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Hey, Fashion Friend: Where Should I Shop for Classic-But-Not-Boring Sunglasses?

Video: The Cut

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Classic-but-not-boring is one of the more worthwhile constraints to shop for something within: Things that fall into this category are those that stand the test of time, but not at the expense of their personality. Finding sunglasses that check these two boxes often engenders the same challenges as a time-honored fairytale, though: you need to kiss a lot of frogs — in other words, try on a lot of pairs — before finding your prince or princess. Add temporarily distracting trends like tiny micro-sunglasses and Y2K-inspired shades into the mix, and this quest gets even harder.

Even if you’re the most determined frog-kisser, the number of sunglasses options available is vast and overwhelming. That’s why word-of-mouth discovery is so important. Seeing someone in a great pair of classic-but-not-boring sunglasses is like getting a whiff of an amazing perfume. You may not recognize the brand straight away (in fact, you probably won’t!), but you know in your gut that something about it feels right.

Below are three pairs that have achieved this status for me, after copious trial and error.


The Ashbury-Sky Sunglasses From I-SEA, $28

Photo: Courtesy of Harling Ross Anton

Last month, I was traveling for multiple video shoots with the same director for a project, and by the time we were leaving our third location I finally blurted out the question I’d been dying to ask since we’d first touched down at the airport and walked out into the blazing heat of San Antonio, “Where are your sunglasses from!?” She smiled coyly. I was fully expecting her to tell me they were from Oliver Peoples and cost $600. When instead she shared that they were from a brand called I-SEA, which I’d never heard of, and could be purchased online for 28 bucks. I was practically foaming at the mouth. I bought them in black. They’re the perfect subtle cat-eye.


The Beale Sunglasses From Warby Parker, $95

Photo: Courtesy of Harling Ross Anton

Warby Parker’s Beale shades remind me of Wayfarer’s iconic Ray-Bans, but without the immediate brand recognition, which is something I prioritize when it comes to sunglasses. I like my sunglasses a little bit nondescript — I think it makes them cooler. It’s really hard to go wrong with this style. I have them in black and tortoiseshell and wear them both constantly.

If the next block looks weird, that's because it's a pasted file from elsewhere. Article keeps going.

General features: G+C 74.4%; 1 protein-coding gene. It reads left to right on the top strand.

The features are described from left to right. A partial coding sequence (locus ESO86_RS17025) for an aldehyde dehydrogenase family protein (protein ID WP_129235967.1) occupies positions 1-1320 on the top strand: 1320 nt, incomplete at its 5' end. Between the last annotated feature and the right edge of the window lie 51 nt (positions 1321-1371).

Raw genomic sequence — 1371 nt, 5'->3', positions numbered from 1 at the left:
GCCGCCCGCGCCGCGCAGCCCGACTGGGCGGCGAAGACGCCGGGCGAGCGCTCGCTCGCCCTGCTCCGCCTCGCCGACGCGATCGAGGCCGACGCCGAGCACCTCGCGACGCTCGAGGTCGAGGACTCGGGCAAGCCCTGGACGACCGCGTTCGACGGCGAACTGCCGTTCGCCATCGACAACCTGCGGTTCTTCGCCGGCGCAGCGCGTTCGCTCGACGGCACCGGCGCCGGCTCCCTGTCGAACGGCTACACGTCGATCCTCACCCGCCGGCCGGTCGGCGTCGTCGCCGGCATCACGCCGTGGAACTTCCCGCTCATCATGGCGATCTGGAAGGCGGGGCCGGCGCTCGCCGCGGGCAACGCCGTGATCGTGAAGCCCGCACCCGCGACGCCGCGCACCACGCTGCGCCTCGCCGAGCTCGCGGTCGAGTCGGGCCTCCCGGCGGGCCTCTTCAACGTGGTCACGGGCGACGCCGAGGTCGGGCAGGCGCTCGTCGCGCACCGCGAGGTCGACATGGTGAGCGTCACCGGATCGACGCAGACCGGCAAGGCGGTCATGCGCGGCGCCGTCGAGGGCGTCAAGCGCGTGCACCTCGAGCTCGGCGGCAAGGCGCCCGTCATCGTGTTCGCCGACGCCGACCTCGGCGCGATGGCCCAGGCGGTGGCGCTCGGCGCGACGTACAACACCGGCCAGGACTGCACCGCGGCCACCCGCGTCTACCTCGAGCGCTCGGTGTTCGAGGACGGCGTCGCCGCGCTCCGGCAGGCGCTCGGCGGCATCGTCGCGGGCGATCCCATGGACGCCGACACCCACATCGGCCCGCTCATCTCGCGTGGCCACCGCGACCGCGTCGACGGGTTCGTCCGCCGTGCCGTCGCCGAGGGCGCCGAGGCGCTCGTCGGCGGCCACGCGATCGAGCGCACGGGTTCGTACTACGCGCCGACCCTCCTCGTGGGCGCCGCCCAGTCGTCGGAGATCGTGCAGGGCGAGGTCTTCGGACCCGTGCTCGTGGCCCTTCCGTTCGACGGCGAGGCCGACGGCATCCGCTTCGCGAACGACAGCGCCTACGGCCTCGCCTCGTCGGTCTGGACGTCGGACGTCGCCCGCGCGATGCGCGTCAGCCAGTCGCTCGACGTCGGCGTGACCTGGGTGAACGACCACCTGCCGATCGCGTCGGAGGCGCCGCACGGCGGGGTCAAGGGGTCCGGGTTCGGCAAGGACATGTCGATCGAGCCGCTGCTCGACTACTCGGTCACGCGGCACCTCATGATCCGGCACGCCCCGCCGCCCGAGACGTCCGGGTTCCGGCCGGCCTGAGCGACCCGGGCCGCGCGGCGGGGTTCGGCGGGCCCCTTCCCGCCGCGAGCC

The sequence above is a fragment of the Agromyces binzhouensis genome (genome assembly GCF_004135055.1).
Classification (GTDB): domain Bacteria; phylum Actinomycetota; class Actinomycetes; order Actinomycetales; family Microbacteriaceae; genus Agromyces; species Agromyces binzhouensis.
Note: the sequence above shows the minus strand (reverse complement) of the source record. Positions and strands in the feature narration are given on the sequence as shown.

The Basil Sunglasses From Lowercase, $350

Photo: Courtesy of Harling Ross Anton

I once re-boarded an Amtrak train that was about to leave the station after getting off at my stop when I realized these sunglasses had fallen out of my bag. I rescued them in the knick of time. My heart was pounding but it was worth it! They’re the sunglasses I’m most afraid of losing, because they’re perfect — and because they’re on the pricey side. Each pair is made in Brooklyn over a 30-step process that takes two weeks to complete, a level of care and attention that is evident in how they look and feel. My favorite details are the unexpected shape of the frames (almost trapezoidal) and the green tint of the lenses. They’re distinctive without being try-hard — a delicate balance to strike.

Each of these shades promises 100 percent UV protection, and they are shaped in such a way that allows them to make good on that. Sure, sunglasses are capable of adding a fun aesthetic sprinkling to whatever outfit you’re concocting, but ideally — especially if you’re looking to nail the “stands the test of time” part of the equation — they’re also carrying out their intended function, which is shielding your eyes from the sun. Something to keep in mind as you continue your pursuit of the Ones.

Hey, Fashion Friend, Where Should I Shop for Sunglasses?